These two can attack and kill full-grown wild horses, but they don’t run fast enough to catch or bring down a horse.

They watch wild horses at a distance, waiting for injured or newborn horses. These predators are attracted to herds of aging horses.

How are wild horses adapted to their natural habitat?

1. They can tolerate low-nutritional foods

Wild horses are herbivores. This means that they eat only grass and grains. Because they live in semi-arid regions, their access to grazing land is limited and the ones that are available grow low nutritionally valuable vegetation.

There is often very little vegetation, especially during dry, hot seasons. Wild horses, however, have learned to survive on low-quality and scarce food.

2. Living in herds offers more protection

Wild horses live in herds that have one dominant stallion, as we mentioned earlier. The stallion provides protection but the wild horses are also protected from predators by living in herds.

Young males who don’t need their mothers’ attention but aren’t yet old enough to breed live with their mothers in the herd.

These males attract fillies from other groups once they are four- or five years old. They are then taken out of their mothers’ herds and made stallions. This protects the mares.

3. They know how to get water

Mustangs can keep their bodies hydrated even in harsh environments.

They will chew on spiky cactuses in hot and dry seasons to get water. When cold winters cover springs and rivers with ice, mustangs will gently break through these water sources, without risking their lives by sinking into it.

4. Newborns Are Camouflaged

Wild mustangs share their habitat with mountain lions, bears, wolves and bears. They are constantly looking for young, weak foals. Wild horses are born with a sandy color to ensure safety.

They are quick and agile. Within minutes of being born, they can stand up and be running in a matter of hours.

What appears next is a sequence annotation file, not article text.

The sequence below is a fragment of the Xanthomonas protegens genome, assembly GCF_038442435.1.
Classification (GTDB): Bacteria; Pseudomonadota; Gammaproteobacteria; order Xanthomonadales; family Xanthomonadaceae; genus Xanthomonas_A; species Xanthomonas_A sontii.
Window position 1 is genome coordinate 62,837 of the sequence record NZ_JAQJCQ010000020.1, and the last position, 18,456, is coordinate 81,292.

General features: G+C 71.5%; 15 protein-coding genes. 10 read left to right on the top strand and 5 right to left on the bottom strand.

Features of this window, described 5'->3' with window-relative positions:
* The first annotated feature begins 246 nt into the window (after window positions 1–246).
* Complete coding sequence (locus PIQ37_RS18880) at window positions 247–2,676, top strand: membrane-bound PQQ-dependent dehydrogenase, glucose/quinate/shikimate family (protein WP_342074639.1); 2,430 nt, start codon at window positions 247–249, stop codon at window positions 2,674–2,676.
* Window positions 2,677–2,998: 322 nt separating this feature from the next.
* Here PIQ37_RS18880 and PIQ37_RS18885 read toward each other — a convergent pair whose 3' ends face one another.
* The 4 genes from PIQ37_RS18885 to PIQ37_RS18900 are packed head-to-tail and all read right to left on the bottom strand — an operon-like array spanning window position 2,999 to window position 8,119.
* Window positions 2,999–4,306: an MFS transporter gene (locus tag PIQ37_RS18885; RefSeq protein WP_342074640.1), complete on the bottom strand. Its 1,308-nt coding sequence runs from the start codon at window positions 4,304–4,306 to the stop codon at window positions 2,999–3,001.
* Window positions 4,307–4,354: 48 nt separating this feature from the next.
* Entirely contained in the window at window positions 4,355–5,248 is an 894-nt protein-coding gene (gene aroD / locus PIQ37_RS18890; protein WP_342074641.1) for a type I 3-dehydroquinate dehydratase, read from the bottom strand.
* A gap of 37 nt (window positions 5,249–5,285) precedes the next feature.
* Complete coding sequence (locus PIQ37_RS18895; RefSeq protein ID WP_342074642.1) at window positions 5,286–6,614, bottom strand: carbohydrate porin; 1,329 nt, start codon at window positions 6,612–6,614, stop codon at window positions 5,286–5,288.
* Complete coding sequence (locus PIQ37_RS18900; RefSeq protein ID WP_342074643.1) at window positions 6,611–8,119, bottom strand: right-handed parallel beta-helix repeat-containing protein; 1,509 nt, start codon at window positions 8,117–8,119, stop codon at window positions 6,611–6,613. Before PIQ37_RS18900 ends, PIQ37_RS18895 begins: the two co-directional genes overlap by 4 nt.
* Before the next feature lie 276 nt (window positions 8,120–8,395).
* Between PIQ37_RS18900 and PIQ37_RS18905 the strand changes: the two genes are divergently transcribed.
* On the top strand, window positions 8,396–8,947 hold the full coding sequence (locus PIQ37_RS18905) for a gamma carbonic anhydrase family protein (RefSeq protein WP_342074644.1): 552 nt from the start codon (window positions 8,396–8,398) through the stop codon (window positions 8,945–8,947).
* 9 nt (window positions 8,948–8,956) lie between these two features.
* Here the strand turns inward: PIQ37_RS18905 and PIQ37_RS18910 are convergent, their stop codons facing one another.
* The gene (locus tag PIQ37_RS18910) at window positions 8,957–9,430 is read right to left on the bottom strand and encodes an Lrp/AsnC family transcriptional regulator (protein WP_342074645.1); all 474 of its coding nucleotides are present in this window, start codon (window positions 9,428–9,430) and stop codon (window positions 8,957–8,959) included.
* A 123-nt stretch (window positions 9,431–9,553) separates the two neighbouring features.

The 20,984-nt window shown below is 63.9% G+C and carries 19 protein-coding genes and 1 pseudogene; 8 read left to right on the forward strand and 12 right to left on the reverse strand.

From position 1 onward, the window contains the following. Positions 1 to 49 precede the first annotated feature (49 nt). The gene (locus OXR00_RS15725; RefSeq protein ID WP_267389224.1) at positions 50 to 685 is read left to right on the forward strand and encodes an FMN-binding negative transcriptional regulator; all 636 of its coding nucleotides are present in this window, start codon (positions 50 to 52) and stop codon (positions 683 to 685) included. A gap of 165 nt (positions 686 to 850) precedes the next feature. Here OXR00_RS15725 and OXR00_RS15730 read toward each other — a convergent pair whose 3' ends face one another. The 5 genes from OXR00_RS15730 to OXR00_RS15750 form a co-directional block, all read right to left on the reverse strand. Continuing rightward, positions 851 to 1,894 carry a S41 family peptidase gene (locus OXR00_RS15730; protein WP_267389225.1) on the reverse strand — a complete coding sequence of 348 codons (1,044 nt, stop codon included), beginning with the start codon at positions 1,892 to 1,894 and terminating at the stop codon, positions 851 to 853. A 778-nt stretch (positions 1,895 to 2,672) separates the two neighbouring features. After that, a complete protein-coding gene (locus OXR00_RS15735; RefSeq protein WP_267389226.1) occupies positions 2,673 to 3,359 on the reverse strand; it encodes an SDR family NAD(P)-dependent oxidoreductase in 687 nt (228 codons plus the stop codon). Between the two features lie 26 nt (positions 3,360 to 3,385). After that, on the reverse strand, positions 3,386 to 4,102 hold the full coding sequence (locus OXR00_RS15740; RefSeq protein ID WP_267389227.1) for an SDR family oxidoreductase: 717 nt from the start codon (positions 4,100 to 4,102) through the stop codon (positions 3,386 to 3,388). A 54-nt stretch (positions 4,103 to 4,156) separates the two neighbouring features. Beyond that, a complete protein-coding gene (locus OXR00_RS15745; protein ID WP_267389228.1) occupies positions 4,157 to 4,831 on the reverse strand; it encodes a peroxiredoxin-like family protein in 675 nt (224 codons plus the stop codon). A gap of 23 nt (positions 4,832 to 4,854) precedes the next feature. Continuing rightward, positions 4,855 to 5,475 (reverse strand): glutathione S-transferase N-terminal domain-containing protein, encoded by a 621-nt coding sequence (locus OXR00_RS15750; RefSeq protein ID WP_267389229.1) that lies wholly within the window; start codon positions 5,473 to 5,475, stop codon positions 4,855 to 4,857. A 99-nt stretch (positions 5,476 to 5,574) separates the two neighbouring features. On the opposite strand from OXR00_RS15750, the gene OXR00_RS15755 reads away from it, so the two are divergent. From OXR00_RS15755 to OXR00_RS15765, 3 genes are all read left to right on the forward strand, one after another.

Current Situation of The Natural Horse Habitat in The United States

Today’s wild horses are facing problems that their predecessors were not. They are restricted from roaming freely.

For example, in countries like the United States, the government has created a restricted grazing area that mustangs can share with livestock and other grazing wild animal like gazelle, deer, and antelope.

Given the increasing population of wild horses, there is an ever-growing need for forage. Therefore, the controlled grazing area is not the best for animals who need to be healthy.

With monitored roaming areas, many predators that used to threaten wild horses have been eliminated. The Bureau of Land Management estimates that there are thousands of babies born each year in these fields.

This may ensure the survival of wild horses. However, today’s herds have become overpopulated due to fewer predators and a high rate of births.

The Bureau of Land Management takes thousands of horses out of the zone controlled each year and makes them available for adoption by private owners. This prevents overpopulation and ensures sufficient food for wild horses and other animals.

What has this done for the holding facilities?

The Bureau of Land Management maintained over 45, 000 mustangs at these facilities as of 2013. Although the horses were removed from their range, they have not yet been domesticated. According to some reports, there are actually more mustangs at holding facilities than in the grazing areas.

The Takeaway

Horses don’t live as domesticated animals, contrary to popular belief. Some horses live in the wild in semi-arid or arid environments. These horses are able to adapt to their environment to not only find food and water, but also to defend themselves against predators.

However, most countries have established controlled grazing areas for horses in order to control overpopulation and eradicate predators.

Allison Price
Allison Price

I’m Allison, born and raised in San Diego California, the earliest memory I have with horses was at my grandfather’s farm. I used to sit at the stable as a kid and hang out with my Papa while he was training the horses. When I was invited to watch a horse riding competition, I got so fascinated with riding!